Effective altruism is about investing my income to do the greatest good. Should I max out my 401k now to give away more money in the future or invest now in a wood gasifier, windmill, biogas generator, solar power system and micro-hydro in order to avoid having to plough after a possible devastating EMP attack?
I agree that nuclear winter is unlikely because an attacker has better options than firestorming cities.
This was a lot to unpack but I agree that it would be extremely difficult for the human race to go extinct. Although 99.9% of all species have gone extinct. It is our enormous numbers and ability to adapt and specialize in different ecological niches using our tools instead of our biology that makes us hard to kill. I keep coming back to this forum because I like to see the academic perspective on nuclear conflict. Although there is still a lot of misinformation on surviving a nuclear war.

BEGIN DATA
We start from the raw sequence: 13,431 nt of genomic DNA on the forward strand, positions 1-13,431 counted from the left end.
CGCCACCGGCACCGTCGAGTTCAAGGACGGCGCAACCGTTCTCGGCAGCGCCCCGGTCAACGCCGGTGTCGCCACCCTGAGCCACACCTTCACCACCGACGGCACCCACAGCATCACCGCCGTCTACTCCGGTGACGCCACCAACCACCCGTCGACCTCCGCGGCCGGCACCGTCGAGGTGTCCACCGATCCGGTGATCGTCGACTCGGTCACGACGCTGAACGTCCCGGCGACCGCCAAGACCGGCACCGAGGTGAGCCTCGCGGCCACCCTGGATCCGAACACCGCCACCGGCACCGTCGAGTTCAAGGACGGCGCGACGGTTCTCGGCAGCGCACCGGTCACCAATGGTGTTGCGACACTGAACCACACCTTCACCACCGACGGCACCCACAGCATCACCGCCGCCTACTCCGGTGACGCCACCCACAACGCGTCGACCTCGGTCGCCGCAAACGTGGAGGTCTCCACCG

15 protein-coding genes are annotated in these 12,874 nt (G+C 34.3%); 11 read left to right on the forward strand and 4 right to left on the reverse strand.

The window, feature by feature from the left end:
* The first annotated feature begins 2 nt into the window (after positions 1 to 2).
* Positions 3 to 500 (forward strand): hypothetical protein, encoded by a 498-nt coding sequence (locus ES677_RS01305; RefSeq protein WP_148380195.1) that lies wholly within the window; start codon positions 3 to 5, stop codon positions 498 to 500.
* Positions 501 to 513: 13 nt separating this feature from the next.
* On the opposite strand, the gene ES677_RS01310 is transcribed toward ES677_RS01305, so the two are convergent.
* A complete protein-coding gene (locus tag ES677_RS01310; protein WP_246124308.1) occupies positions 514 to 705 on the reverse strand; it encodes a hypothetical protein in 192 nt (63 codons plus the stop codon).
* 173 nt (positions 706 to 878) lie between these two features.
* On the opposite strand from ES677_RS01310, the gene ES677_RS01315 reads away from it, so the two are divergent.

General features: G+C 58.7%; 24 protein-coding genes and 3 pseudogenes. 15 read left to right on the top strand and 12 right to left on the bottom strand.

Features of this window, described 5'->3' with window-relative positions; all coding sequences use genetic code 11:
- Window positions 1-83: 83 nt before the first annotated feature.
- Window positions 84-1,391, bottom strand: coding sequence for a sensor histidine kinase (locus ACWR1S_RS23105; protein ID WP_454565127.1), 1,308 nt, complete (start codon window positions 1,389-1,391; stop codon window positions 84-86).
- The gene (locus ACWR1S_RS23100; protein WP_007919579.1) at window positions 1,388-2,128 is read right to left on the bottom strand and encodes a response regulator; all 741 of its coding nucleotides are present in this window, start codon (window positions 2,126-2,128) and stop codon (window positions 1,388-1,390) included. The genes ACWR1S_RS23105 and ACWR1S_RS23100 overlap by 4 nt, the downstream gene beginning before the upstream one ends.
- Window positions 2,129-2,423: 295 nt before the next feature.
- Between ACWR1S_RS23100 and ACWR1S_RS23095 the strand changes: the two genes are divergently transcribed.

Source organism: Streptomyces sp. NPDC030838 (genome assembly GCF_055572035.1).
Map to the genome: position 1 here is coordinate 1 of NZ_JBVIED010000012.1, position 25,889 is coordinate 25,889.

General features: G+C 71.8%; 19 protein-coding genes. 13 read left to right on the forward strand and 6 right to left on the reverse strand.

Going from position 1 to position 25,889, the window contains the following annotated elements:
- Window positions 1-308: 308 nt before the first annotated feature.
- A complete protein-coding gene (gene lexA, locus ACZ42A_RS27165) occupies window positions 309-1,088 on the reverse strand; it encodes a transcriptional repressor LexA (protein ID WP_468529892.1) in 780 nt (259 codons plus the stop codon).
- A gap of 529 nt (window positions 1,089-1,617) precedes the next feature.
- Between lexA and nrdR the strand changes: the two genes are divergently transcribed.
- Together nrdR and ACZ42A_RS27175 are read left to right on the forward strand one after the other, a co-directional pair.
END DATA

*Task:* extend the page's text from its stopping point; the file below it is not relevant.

In my experience most people avoid thinking about nuclear conflict and it is not something I can bring up in casual conversation. Even the people who identify as preppers fall into nuclear nihilism and say they would want to be cindered in a flash of light rather than go through a nuclear winter.
Most preppers do not build bunkers and besides bunkers are unnecessary. Most preppers have a small amount of extra supplies for a brief interruption of services. They are not planning on bushcrafting to survive or single handedly rebuilding civilization. The research you linked on preppers complains that preppers are often thought as crazies like on the TV show doomsday preppers but still studies that fringe.